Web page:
July 3, 2010
Sometimes called the Cole crops, this family of cold hardy vegetables also includes Kale. They readily cross pollinate, so if you want to save seeds, you MUST choose only ONE variety of ONE of these crops in the entire family. The flowers do not form to pollinate until the second year of growth. You must Winter over at least a half dozen plants from the previous year. The second year is when you have to be concerned about cross pollination. For details about saving seeds, my favorite web site is International Seed Saving Institute, in the links at the bottom of the page. Saving 'Cole Crop' seeds in not for beginners, but this is a very important crop. I see many so called 'Survival Seed' companies selling collections of seeds. Many they include will definitely cross pollinate. They advertise you can save your own seeds, but that is only true if you only grow one from each group. More than one variety of a vegetable will cross, except for beans. So will beets and swiss chard. There are four families of squash to worry about cross pollination.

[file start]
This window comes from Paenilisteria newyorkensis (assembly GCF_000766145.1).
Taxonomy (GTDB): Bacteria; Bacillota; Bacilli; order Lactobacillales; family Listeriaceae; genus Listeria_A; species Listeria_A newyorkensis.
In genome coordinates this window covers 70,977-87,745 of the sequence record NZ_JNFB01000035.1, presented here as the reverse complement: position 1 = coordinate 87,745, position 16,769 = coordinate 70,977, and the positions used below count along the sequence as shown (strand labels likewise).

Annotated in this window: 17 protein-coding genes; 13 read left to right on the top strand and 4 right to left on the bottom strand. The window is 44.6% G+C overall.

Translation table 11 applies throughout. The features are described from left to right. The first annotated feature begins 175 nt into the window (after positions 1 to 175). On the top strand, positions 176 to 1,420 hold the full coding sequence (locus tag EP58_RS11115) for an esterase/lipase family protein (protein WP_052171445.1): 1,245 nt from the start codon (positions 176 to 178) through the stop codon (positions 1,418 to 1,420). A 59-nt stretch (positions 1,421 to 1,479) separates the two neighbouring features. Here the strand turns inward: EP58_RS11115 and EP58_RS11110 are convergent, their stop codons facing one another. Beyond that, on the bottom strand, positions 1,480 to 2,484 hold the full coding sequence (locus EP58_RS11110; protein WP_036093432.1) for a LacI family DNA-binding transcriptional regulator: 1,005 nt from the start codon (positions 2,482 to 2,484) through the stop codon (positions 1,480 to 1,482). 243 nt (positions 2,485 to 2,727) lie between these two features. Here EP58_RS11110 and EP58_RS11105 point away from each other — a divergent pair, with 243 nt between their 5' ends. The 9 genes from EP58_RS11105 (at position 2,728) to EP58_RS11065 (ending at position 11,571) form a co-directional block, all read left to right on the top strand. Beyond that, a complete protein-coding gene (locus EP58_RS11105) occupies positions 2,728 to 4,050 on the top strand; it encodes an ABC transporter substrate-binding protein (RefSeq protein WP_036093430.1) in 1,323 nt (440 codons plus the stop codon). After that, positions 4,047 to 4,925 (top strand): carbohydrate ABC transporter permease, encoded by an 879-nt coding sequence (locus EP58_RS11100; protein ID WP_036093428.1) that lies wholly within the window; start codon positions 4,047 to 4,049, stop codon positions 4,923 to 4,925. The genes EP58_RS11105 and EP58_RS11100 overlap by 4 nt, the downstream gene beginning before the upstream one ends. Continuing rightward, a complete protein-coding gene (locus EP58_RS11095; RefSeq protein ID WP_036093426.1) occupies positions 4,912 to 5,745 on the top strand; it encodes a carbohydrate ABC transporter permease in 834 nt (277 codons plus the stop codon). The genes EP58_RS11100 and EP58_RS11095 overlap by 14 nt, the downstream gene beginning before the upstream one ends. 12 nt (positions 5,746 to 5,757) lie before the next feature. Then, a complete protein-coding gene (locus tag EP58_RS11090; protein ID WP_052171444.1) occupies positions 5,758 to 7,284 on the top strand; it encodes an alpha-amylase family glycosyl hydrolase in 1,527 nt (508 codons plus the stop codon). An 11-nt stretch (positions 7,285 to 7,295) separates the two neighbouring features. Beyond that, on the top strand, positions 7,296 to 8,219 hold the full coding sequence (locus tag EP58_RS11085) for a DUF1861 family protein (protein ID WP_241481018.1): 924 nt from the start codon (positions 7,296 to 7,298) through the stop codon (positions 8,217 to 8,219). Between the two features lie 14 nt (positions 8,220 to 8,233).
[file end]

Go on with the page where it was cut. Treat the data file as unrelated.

So which variety from this family do I choose? The large Winter storage Late Flat Dutch. It keeps in a moist root cellar or pit just above freezing temperatures. It also can be fermented into sauerkraut, and keep in the cellar, or can the kraut for long term storage. A single large head may weigh as much as all the broccoli harvested from a ten foot row. Only Kale may be hardier, but it is just a dry leafy garnish. Winter cabbage is started in the summer here, so no green house or artificial heat or light is needed. It can be directly seeded into the garden, started in a more shady bed, or in pots if you like. Each method will require less thinning, than the one listed before it. More seeds will become plants in better controlled conditions.